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The Best Forever: Guangzhou Evergrande v Shanghai Shenxin preview

I feel slightly hesitant about writing this match preview. Sunday’s Super Cup defeat to Jiangsu came as a surprise to nearly everyone, not least Evergrande themselves. The 3-0 win against Japanese side Urawa Reds in the Asian Champions League was the bang that Evergrande had hoped to start the season with. The cup loss on Sunday has seemingly taken the wind out of Evergrande’s sails and gives us a more intriguing first game than we may have predicted a week ago.
The Best Forever? 
Guangzhou will come into this game feeling that they have something to prove and a reputation to uphold. As reigning champions they will need to make a statement of intent and prove that last Sunday’s defeat was just a rather lazy blip. Evergrande’s poor performance in the Super Cup was blamed on lack of motivation and an underestimation of Jiangsu. Why they would belittle the team that finished 2nd in the league is a mystery. It was rather surprising and a little perturbing just how much Guangzhou switched off against what they thought was lesser opposition, slow to track back when not on the ball and giving away possession sloppily. New Brazilian signing Elkeson had a disappointing 55 minutes and was criticised in most Guangzhou newspapers for being slow, out of position and unable to shoot accurately. If he gets a chance to play on Friday he will need to use that time to convince Hengda fans that he is worth the large investment. Indeed, it will be interesting to see what line up Lippi decides to choose for Friday’s game. On Sunday they started with a 4231formation but when Barrios was put on for the ineffective Elkeson, they changed to a 343 which they seemed slightly more comfortable with.
A Shenxin Surprise? 
Shanghai Shenxin are a changed team. Not only have they moved to their own stadium but they have also changed colours, from red to blue. Not many would back Shenxin to get anything out of this game. By all rights, they should be playing in League 1 but were saved when Dalian disbanded. Shenxin ended their 2012 league campaign 4 points above relegated Henan having only won twice away from home. For Shenxin, Friday’s fixture is the first of a series of tough games.  After their trip to Guangdong they face their local rivals Shenhua at home and then play Super Cup winners Jiangsu away. On the plus side, against Evergrande their record is far from humiliating. Last season in the same fixture it took two goals from Conca for Evergrande to come from behind and win 2-1. The fixture in Shanghai ended 1-1 after eight yellow cards and a 91st minute equaliser from Anselmo. In the run up to the new season, Shenxin went to Turkey where they beat Russian Premier League side FC Amakar Perm 9-2 (abeit a reserve team) and drew 1-1 with Danish first division Hobro IK. Much has been made in the Shenxin camp of new signing Michael Marrone. The Australian defensive midfielder joined from A League team Melbourne Heart and should add some much needed defensive steel. Other preparations have not gone so well. New signing Yu Tao received his registration a few days before the game after an exhausting period of trips to and from Shanghai to Beijing.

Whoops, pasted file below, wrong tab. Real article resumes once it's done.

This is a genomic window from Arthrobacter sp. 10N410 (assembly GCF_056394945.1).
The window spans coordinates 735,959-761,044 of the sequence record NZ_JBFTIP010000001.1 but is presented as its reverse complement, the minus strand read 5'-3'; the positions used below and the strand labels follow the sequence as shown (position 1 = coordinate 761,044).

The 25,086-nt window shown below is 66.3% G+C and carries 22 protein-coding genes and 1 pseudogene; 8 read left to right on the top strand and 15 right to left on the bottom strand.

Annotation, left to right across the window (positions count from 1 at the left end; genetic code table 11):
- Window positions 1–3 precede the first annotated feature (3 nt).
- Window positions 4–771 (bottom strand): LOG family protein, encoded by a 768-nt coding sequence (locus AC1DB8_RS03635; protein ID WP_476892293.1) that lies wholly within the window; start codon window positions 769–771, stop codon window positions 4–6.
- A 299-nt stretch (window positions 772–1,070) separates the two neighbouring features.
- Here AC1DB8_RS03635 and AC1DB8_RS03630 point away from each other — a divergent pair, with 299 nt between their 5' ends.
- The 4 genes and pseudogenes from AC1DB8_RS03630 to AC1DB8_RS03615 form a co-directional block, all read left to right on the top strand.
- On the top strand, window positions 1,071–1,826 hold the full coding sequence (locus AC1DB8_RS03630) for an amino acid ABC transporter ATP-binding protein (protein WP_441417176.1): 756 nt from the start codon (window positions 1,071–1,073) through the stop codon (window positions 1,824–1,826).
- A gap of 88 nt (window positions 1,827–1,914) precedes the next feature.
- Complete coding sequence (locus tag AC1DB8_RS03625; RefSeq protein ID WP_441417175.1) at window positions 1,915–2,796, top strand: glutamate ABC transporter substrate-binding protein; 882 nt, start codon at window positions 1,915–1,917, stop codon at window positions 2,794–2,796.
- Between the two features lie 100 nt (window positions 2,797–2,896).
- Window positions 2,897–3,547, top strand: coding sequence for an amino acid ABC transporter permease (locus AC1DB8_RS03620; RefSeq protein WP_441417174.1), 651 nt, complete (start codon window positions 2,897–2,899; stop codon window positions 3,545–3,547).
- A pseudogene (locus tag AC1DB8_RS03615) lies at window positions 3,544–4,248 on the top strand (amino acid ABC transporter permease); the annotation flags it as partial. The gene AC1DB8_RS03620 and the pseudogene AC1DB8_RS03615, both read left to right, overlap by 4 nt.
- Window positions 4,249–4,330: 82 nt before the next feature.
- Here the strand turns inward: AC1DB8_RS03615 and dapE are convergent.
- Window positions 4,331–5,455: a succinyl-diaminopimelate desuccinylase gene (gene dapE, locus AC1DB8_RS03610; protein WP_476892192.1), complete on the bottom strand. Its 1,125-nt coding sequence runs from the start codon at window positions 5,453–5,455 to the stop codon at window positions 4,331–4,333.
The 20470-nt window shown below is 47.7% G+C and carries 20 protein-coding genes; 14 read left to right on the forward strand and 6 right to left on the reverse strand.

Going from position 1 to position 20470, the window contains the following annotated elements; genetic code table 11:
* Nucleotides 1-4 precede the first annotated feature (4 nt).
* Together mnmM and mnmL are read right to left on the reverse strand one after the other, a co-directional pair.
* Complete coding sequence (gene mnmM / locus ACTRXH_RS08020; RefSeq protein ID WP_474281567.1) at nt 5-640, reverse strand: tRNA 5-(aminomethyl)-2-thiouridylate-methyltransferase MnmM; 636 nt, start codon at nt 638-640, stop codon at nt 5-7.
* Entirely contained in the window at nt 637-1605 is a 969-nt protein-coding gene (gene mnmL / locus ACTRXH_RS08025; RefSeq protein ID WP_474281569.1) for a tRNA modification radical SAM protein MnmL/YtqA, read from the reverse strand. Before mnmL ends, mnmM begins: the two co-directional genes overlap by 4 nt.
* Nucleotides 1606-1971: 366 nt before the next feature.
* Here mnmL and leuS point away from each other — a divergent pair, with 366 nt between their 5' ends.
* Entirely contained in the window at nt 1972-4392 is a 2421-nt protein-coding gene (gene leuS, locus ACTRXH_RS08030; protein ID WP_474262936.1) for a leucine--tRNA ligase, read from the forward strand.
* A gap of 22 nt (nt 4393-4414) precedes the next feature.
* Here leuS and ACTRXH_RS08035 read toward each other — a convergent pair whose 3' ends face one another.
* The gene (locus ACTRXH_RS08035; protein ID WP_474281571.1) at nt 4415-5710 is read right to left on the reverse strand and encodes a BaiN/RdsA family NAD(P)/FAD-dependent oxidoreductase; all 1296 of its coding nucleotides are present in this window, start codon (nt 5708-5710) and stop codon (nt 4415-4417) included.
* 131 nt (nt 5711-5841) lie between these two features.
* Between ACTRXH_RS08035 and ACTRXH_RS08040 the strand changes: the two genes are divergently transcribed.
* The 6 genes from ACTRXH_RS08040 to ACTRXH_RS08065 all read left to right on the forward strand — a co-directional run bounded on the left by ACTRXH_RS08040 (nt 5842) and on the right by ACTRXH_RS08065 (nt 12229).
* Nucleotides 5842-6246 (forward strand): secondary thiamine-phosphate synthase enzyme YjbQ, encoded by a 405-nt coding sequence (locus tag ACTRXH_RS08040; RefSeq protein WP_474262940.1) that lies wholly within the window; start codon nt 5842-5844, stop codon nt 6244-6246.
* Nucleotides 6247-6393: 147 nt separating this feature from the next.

Evergrande Expects
The gulf in class between the two teams should mean that Shenxin shouldn’t give Guangzhou too many problems. Jiangsu had a lot of success on Sunday by playing tight defensively, suffocating influential playmakers Muriqui and Conca. Shenxin could do the same and keep players behind the ball, exposing Evergrande’s defence on the break. Whether Shenxin actually have the players capable of doing this remains to be seen. If they can frustrate Evergrande, Shenxin may get a lucky break. Using wing backs seems to be Evergrande’s attacking plan B and if Shenxin go defensive Evergrande’s number 32 Sun Xiang may have a large influence on the game. Sun found a lot of space on the wing against Jiangsu but had trouble delivering decent crosses. Guangzhou have not taken this game lightly and it was reported that they sent scouts to check out Shanghai on their preseason tour of Turkey. The reigning champions do not want any accidents.
Guangzhou Evergrande have enough quality both on the pitch and on the bench that they should be able to muster an improved performance. To be able to take Barrios off and replace him with either Gao Lin or Elkeson must be a daunting thought for Shenxin. It should be said that Sunday, as much as it feels wrong to admit it, was just a souped-up friendly which has little bearing on anything apart from some early season pride. Playing at home on the first day of the season in front of a large partisan crowd will be to Guangzhou’s advantage. I’m wary of writing Shenxin off. To say Friday is going to be an easy victory may be to unfairly underestimate and belittle an opposition, something that Guangzhou were a victim of last week.

Brandon Chemers aka B. Cheng aka A Modern Lei Feng – is a name which may be familiar to many in the Chinese blogosphere. He currently serves as Editor-in-Chief for Wild East Football and is one of the lonely souls writing about Chinese football in English for the last 10 years. Chemers' credentials are second to none – his former blog focused not only on the fortunes of his beloved Beijing Guoan FC, but a multitude of other aspects of Beijing life. He’s deservedly built a reputation in the Chinese blogosphere as an insightful observer of not only Chinese football, but also the wider picture of life in modern China and its many layers. For WEF, beyond writing about Guoan, he often focuses on fan culture and the business of Chinese football.

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